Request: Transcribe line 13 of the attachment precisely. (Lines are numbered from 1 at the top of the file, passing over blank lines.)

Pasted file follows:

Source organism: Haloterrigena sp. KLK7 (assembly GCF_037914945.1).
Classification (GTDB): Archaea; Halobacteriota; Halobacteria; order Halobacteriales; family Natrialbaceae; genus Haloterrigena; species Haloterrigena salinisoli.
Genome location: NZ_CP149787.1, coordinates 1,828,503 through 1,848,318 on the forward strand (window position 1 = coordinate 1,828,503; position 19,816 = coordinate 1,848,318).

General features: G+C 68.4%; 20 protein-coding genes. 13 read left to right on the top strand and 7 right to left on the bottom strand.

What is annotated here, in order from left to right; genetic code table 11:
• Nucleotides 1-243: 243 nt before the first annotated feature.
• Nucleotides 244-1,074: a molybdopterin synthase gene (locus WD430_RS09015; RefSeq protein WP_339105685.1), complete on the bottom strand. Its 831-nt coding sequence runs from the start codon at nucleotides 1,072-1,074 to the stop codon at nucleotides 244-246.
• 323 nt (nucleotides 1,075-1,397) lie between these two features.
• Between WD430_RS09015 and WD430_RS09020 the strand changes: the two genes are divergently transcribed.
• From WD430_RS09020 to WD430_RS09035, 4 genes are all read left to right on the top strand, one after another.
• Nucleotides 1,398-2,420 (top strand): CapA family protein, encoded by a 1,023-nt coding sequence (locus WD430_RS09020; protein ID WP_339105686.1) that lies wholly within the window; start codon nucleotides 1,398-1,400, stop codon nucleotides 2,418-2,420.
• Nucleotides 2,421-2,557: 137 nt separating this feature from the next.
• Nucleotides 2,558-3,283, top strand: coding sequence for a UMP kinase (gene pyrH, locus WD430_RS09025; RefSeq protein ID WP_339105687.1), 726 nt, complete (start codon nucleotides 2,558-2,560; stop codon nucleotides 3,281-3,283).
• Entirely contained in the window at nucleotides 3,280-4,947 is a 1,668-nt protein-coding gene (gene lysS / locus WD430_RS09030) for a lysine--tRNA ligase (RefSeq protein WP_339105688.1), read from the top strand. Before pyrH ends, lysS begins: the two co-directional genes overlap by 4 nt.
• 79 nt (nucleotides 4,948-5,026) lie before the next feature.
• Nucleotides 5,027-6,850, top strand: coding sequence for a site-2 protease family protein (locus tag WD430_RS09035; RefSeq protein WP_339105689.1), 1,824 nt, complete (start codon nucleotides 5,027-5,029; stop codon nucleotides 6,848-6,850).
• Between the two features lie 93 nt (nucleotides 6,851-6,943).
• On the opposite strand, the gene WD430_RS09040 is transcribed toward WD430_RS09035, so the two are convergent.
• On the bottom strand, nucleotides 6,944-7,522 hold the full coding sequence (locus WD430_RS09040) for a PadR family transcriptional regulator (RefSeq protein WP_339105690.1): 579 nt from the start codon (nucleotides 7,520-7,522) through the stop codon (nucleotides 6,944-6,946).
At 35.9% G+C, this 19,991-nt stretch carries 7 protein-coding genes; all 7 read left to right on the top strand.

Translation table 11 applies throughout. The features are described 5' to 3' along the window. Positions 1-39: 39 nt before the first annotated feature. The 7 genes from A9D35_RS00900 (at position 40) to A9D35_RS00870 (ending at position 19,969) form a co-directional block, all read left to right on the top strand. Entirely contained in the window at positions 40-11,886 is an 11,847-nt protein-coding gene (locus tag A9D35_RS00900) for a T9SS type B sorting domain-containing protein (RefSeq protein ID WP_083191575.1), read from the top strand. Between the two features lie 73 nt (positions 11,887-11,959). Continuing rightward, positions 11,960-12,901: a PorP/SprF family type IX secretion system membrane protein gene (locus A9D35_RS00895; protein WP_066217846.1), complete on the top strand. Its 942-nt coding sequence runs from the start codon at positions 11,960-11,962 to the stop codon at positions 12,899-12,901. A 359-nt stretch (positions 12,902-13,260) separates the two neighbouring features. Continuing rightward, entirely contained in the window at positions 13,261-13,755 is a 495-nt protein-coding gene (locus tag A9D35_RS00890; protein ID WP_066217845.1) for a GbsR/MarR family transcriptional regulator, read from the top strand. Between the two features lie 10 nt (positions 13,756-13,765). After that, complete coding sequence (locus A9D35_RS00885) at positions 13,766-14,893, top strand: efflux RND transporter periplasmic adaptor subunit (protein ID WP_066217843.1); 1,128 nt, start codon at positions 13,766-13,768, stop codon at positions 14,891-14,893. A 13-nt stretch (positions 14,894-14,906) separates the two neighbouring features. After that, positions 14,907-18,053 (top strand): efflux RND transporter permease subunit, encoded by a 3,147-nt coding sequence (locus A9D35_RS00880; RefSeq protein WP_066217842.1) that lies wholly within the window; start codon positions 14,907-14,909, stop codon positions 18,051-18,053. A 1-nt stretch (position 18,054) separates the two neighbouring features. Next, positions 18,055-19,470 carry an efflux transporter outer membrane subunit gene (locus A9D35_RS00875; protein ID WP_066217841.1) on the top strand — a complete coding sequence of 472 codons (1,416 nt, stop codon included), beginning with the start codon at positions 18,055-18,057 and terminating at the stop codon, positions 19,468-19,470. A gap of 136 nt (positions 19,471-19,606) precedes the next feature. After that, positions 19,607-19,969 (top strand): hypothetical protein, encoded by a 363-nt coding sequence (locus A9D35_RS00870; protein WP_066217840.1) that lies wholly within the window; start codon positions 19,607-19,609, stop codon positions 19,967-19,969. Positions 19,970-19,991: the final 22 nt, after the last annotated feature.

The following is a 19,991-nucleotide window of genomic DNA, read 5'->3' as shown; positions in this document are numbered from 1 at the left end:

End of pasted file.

• Nucleotides 2,558-3,283, top strand: coding sequence for a UMP kinase (gene pyrH, locus WD430_RS09025; RefSeq protein ID WP_339105687.1), 726 nt, complete (start codon nucleotides 2,558-2,560; stop codon nucleotides 3,281-3,283).